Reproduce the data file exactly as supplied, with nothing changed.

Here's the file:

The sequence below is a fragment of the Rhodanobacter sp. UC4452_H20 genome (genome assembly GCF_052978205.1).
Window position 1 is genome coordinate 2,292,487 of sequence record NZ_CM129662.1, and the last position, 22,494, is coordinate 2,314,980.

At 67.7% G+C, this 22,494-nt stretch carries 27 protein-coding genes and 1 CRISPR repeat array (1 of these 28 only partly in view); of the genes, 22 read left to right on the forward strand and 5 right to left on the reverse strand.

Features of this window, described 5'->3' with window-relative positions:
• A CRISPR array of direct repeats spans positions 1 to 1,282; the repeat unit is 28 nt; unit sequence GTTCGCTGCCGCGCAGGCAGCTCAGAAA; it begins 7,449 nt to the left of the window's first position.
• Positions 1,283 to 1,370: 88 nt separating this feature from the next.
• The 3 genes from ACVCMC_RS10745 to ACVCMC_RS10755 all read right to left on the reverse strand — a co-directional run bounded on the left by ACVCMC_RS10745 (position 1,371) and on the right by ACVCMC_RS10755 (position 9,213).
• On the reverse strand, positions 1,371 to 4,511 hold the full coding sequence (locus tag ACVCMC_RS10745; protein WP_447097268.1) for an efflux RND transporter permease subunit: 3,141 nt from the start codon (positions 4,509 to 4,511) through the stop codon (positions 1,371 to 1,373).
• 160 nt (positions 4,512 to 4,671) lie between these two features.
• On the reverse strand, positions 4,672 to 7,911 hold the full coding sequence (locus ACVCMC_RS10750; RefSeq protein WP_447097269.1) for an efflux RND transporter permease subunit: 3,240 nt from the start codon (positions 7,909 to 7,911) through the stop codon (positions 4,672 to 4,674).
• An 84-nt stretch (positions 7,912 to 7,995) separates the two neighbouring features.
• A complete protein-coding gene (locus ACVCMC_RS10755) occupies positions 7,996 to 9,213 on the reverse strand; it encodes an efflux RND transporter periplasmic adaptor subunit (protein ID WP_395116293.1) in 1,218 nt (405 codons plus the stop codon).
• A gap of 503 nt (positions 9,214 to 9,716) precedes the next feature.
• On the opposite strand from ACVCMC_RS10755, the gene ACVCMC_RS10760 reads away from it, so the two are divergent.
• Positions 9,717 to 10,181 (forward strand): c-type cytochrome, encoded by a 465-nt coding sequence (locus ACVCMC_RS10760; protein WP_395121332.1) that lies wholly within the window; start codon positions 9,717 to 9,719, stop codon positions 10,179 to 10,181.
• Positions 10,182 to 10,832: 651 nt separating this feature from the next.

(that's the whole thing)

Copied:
The sequence below is a fragment of the Rhodanobacter sp. UC4452_H20 genome (genome assembly GCF_052978205.1).
Window position 1 is genome coordinate 2,292,487 of sequence record NZ_CM129662.1, and the last position, 22,494, is coordinate 2,314,980.

At 67.7% G+C, this 22,494-nt stretch carries 27 protein-coding genes and 1 CRISPR repeat array (1 of these 28 only partly in view); of the genes, 22 read left to right on the forward strand and 5 right to left on the reverse strand.

Features of this window, described 5'->3' with window-relative positions:
• A CRISPR array of direct repeats spans positions 1 to 1,282; the repeat unit is 28 nt; unit sequence GTTCGCTGCCGCGCAGGCAGCTCAGAAA; it begins 7,449 nt to the left of the window's first position.
• Positions 1,283 to 1,370: 88 nt separating this feature from the next.
• The 3 genes from ACVCMC_RS10745 to ACVCMC_RS10755 all read right to left on the reverse strand — a co-directional run bounded on the left by ACVCMC_RS10745 (position 1,371) and on the right by ACVCMC_RS10755 (position 9,213).
• On the reverse strand, positions 1,371 to 4,511 hold the full coding sequence (locus tag ACVCMC_RS10745; protein WP_447097268.1) for an efflux RND transporter permease subunit: 3,141 nt from the start codon (positions 4,509 to 4,511) through the stop codon (positions 1,371 to 1,373).
• 160 nt (positions 4,512 to 4,671) lie between these two features.
• On the reverse strand, positions 4,672 to 7,911 hold the full coding sequence (locus ACVCMC_RS10750; RefSeq protein WP_447097269.1) for an efflux RND transporter permease subunit: 3,240 nt from the start codon (positions 7,909 to 7,911) through the stop codon (positions 4,672 to 4,674).
• An 84-nt stretch (positions 7,912 to 7,995) separates the two neighbouring features.
• A complete protein-coding gene (locus ACVCMC_RS10755) occupies positions 7,996 to 9,213 on the reverse strand; it encodes an efflux RND transporter periplasmic adaptor subunit (protein ID WP_395116293.1) in 1,218 nt (405 codons plus the stop codon).
• A gap of 503 nt (positions 9,214 to 9,716) precedes the next feature.
• On the opposite strand from ACVCMC_RS10755, the gene ACVCMC_RS10760 reads away from it, so the two are divergent.
• Positions 9,717 to 10,181 (forward strand): c-type cytochrome, encoded by a 465-nt coding sequence (locus ACVCMC_RS10760; protein WP_395121332.1) that lies wholly within the window; start codon positions 9,717 to 9,719, stop codon positions 10,179 to 10,181.
• Positions 10,182 to 10,832: 651 nt separating this feature from the next.